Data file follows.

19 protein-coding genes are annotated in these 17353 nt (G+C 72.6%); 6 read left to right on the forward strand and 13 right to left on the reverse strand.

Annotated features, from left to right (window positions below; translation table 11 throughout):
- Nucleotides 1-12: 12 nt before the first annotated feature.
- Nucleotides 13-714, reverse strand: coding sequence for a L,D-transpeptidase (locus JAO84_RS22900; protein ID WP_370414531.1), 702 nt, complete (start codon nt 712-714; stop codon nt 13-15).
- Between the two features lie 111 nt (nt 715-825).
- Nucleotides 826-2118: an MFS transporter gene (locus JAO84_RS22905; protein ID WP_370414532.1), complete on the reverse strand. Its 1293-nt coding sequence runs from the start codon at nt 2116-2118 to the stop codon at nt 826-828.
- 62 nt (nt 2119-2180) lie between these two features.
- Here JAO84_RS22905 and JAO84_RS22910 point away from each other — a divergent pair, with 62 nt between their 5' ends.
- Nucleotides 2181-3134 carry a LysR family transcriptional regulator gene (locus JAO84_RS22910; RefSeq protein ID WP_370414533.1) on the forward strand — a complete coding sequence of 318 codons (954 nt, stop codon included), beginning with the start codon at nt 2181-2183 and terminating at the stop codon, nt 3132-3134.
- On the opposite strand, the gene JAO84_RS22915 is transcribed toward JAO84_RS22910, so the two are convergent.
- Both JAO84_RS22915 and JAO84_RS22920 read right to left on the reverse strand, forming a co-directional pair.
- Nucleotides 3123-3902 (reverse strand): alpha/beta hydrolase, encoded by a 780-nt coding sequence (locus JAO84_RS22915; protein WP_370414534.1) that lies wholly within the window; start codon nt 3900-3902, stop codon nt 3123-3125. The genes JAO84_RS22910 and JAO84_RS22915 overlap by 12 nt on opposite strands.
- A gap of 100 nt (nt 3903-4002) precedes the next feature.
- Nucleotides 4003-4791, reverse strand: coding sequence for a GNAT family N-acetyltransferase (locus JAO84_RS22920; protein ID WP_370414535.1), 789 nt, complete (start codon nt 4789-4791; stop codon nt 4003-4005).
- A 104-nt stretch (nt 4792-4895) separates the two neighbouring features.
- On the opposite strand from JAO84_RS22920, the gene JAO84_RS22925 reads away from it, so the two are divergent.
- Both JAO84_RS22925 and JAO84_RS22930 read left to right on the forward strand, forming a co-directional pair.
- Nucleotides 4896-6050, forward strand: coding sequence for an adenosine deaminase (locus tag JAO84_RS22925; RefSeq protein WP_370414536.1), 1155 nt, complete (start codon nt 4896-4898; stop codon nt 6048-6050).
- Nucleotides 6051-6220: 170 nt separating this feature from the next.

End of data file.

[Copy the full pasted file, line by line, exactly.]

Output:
19 protein-coding genes are annotated in these 17353 nt (G+C 72.6%); 6 read left to right on the forward strand and 13 right to left on the reverse strand.

Annotated features, from left to right (window positions below; translation table 11 throughout):
- Nucleotides 1-12: 12 nt before the first annotated feature.
- Nucleotides 13-714, reverse strand: coding sequence for a L,D-transpeptidase (locus JAO84_RS22900; protein ID WP_370414531.1), 702 nt, complete (start codon nt 712-714; stop codon nt 13-15).
- Between the two features lie 111 nt (nt 715-825).
- Nucleotides 826-2118: an MFS transporter gene (locus JAO84_RS22905; protein ID WP_370414532.1), complete on the reverse strand. Its 1293-nt coding sequence runs from the start codon at nt 2116-2118 to the stop codon at nt 826-828.
- 62 nt (nt 2119-2180) lie between these two features.
- Here JAO84_RS22905 and JAO84_RS22910 point away from each other — a divergent pair, with 62 nt between their 5' ends.
- Nucleotides 2181-3134 carry a LysR family transcriptional regulator gene (locus JAO84_RS22910; RefSeq protein ID WP_370414533.1) on the forward strand — a complete coding sequence of 318 codons (954 nt, stop codon included), beginning with the start codon at nt 2181-2183 and terminating at the stop codon, nt 3132-3134.
- On the opposite strand, the gene JAO84_RS22915 is transcribed toward JAO84_RS22910, so the two are convergent.
- Both JAO84_RS22915 and JAO84_RS22920 read right to left on the reverse strand, forming a co-directional pair.
- Nucleotides 3123-3902 (reverse strand): alpha/beta hydrolase, encoded by a 780-nt coding sequence (locus JAO84_RS22915; protein WP_370414534.1) that lies wholly within the window; start codon nt 3900-3902, stop codon nt 3123-3125. The genes JAO84_RS22910 and JAO84_RS22915 overlap by 12 nt on opposite strands.
- A gap of 100 nt (nt 3903-4002) precedes the next feature.
- Nucleotides 4003-4791, reverse strand: coding sequence for a GNAT family N-acetyltransferase (locus JAO84_RS22920; protein ID WP_370414535.1), 789 nt, complete (start codon nt 4789-4791; stop codon nt 4003-4005).
- A 104-nt stretch (nt 4792-4895) separates the two neighbouring features.
- On the opposite strand from JAO84_RS22920, the gene JAO84_RS22925 reads away from it, so the two are divergent.
- Both JAO84_RS22925 and JAO84_RS22930 read left to right on the forward strand, forming a co-directional pair.
- Nucleotides 4896-6050, forward strand: coding sequence for an adenosine deaminase (locus tag JAO84_RS22925; RefSeq protein WP_370414536.1), 1155 nt, complete (start codon nt 4896-4898; stop codon nt 6048-6050).
- Nucleotides 6051-6220: 170 nt separating this feature from the next.